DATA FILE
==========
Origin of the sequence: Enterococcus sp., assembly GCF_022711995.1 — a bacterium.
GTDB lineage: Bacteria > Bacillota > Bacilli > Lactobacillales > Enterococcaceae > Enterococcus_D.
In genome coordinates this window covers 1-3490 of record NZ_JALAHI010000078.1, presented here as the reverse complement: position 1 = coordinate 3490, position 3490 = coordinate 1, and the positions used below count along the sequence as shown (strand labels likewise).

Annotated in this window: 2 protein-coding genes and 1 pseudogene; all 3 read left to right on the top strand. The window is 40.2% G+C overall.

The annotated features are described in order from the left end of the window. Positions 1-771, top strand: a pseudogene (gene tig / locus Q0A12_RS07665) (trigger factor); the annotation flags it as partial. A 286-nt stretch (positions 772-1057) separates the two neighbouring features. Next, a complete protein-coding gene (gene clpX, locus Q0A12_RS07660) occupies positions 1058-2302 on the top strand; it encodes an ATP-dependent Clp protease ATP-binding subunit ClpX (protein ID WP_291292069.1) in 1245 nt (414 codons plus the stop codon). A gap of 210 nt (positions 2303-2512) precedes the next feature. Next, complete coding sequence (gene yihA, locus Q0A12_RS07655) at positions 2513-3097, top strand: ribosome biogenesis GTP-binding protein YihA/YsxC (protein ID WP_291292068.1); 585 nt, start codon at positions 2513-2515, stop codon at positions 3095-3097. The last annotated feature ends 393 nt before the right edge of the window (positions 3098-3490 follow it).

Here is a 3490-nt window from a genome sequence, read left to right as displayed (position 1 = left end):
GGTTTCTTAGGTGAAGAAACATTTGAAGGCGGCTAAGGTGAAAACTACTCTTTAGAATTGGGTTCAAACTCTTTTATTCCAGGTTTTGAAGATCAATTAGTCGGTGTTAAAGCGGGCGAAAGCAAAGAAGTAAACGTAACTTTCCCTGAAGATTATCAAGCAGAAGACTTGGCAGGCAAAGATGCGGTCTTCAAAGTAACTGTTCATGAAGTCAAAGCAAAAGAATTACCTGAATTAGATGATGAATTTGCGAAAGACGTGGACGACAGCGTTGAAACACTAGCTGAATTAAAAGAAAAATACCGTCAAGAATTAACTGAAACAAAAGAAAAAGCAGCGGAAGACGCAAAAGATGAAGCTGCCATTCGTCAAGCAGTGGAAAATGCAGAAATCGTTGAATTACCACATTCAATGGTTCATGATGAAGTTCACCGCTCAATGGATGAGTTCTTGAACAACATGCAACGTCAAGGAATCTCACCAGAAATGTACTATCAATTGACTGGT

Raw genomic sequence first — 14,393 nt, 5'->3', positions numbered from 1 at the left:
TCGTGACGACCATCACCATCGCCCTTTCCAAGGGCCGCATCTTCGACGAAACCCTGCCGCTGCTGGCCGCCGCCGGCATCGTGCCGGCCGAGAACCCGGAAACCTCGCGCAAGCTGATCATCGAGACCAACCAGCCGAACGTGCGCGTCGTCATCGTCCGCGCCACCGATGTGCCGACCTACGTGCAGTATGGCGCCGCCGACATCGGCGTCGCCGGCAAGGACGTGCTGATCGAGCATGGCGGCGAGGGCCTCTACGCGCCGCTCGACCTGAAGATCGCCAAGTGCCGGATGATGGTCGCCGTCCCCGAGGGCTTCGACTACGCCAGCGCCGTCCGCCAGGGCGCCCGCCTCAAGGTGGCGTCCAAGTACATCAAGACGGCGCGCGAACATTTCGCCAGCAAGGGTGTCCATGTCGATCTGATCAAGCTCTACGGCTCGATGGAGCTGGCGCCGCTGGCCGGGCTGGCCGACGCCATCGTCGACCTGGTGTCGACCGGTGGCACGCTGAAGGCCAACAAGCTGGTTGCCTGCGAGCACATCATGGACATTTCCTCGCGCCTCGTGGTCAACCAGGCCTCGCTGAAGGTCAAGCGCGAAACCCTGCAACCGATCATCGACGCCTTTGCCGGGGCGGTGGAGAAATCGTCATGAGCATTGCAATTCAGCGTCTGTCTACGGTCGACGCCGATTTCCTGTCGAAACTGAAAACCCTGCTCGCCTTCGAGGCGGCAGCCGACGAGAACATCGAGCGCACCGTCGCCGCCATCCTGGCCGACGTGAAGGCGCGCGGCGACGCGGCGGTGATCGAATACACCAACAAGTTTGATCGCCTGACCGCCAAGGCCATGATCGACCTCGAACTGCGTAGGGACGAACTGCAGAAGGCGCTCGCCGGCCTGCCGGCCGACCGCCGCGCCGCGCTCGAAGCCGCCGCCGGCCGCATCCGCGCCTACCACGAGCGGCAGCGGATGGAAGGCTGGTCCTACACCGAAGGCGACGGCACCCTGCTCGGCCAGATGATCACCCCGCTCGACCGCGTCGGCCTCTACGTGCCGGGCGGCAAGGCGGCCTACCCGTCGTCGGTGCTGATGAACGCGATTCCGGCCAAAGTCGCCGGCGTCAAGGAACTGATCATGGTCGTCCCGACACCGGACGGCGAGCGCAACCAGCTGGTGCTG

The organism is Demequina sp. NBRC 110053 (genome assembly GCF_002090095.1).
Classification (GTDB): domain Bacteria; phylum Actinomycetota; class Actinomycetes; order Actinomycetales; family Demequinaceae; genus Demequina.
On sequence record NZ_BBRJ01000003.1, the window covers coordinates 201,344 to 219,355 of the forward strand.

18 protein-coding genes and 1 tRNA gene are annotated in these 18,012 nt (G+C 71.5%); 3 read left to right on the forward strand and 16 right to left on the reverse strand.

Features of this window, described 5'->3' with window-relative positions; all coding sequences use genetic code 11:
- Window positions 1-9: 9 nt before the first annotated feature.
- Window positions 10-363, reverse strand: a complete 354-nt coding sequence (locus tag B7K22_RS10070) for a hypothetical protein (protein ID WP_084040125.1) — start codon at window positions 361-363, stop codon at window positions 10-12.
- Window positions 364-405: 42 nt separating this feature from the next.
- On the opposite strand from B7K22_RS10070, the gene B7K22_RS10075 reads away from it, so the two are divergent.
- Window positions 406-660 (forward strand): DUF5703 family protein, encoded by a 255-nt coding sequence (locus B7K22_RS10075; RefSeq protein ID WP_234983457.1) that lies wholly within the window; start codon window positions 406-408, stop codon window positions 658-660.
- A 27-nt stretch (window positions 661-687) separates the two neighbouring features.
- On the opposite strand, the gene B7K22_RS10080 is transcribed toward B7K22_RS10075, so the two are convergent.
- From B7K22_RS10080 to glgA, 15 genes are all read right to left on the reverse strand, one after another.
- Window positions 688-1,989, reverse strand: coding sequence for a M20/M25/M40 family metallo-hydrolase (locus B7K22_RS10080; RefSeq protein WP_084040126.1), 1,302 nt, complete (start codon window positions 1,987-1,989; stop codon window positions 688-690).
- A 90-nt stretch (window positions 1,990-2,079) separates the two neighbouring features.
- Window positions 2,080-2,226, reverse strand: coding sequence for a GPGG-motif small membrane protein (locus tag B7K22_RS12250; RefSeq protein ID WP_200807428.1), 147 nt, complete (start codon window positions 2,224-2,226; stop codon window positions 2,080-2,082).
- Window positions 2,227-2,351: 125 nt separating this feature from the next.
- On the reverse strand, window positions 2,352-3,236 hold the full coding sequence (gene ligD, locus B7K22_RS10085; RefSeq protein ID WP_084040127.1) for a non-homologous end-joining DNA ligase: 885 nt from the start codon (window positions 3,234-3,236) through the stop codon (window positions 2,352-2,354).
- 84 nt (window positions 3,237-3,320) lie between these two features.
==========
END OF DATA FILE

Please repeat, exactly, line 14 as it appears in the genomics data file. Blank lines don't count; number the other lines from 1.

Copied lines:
Features of this window, described 5'->3' with window-relative positions; all coding sequences use genetic code 11: